Cindy Moses, an instructional coach at McMinn County Schools, talks about some of the difficulties students and teachers had with the TNReady assessment during a roundtable discussion as part of Gov. Bill Haslam's listening tour on the subject at Soddy-Daisy High School in August.

The problems with Tennessee's oft-plagued TNReady assessment tests are not only that they have snarled examination weeks, inhibited student measurement and given the state an unclear picture of its educational progress. But they also have engendered the notion that testing, in itself, should be done away with.

That's a thought that, unfortunately, some educators and some politicians have helped foster.

We hope a successful administration of tests during the 2018-2019 school year, and changes the state plans to put in place, will quell the notion that academic assessments are unneeded and unhelpful.

Few students ever clamor to take assessment tests because they're tedious, time consuming (about 2 percent of the school year) and, frankly, they expose what students don't know. Nobody wants to know how much they don't know, but that's how students, teachers, administrators, school boards, and state and national education leaders determine if the goals of a specific educational cohort are being met.

In other words, are they learning what they are supposed to be learning? Are some learning and some not, and is that more evident in a particular demographic? Is there a way to impart the information in a better way?

The results also help determine decisions about, among other things, curriculum, instructional needs, grades, growth, application, placement, advancement and funding. Taking the tests also prepares students for a variety of examinations that will come their way as adults.

Parents worry about their child being judged solely by scores on a state assessment test, and teachers worry about their effectiveness being determined by their students' scores on those tests.

We would never belittle such concerns, but we believe neither have to worry unduly. Assessments tests are only one measure by which both should be judged.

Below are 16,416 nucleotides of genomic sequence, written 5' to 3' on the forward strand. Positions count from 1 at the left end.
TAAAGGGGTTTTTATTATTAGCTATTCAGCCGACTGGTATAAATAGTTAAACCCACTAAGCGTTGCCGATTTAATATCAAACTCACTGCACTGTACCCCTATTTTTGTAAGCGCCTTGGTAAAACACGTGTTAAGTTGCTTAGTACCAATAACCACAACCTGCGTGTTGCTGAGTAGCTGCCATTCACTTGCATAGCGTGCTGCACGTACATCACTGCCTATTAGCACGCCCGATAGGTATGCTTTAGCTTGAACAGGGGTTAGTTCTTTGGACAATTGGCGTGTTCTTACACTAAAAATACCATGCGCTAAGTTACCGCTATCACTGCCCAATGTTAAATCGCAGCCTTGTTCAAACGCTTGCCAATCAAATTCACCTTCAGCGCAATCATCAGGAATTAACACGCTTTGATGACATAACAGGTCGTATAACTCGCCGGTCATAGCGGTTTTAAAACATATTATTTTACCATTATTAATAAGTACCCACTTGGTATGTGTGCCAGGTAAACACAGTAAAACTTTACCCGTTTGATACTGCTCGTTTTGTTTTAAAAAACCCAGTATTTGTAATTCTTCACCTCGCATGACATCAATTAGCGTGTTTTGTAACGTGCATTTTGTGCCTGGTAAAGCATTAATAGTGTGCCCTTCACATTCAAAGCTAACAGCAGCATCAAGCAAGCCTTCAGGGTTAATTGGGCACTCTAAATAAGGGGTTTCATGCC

Students, after all, must learn to think critically, analyze situations and make inferences in addition to showing a gradual maturity in getting along with their fellow students and in comporting themselves reasonably. Teachers must learn effective classroom and time management and how to be interesting, efficient and cognizant of various learning styles while keeping up with a massive amount of paperwork.

Neither has an easy job.

Recognizing that and the toll several years of TNReady test snafus have taken, Tennessee Gov. Bill Haslam and state Education Commissioner Candice McQueen conducted a listening tour. They couldn't unglitch the problems of previous tests, but they wanted to hear directly from teachers how to help, what could be changed in the administration of the tests and how the reporting of results could be improved.

To say the least, they got an earful.

The action steps being taken from the listening tour, some of which already are in place, concern both the current school year — halfway through which Haslam and, perhaps, McQueen will leave office — and the 2019-2020 school year, over which a new governor and, perhaps, a new education commissioner will preside.

The testing vendor, because of timing, is unlikely to change this year, but administration officials say teachers nevertheless will have earlier access to test distribution documents, more clarity and consistency in those documents, less paperwork to manage, fewer assessment test sub-parts and a more "responsive" help desk.

In addition, although the tests are more than five months off, the Department of Education this week has conducted a successful verification of the test platform with the participation of an estimated 50,000 students.

For the next school year, when a new vendor may be chosen through a request for proposal process, administration officials say schools and teachers can look forward to greater access to technology, better preparation methods for teachers and students, "smarter delivery" of assessments based on grade levels, and faster delivery of results to teachers and parents (including potential online delivery).

As smart as it was to conduct the listening tour, and to implement the changes suggested in that tour, Haslam, McQueen and gubernatorial candidates Republican Bill Lee or Democrat Karl Dean can't guarantee flawless testing execution next spring.

But what all concerned should do is help alleviate the thoughts of those who believe eschewing assessment tests altogether is a better answer than putting up with the headaches and false starts we have had in the last several years.

Throwing up our hands and saying it can't be done is never something Americans and Tennesseans have done, and we don't believe this is a good time to start.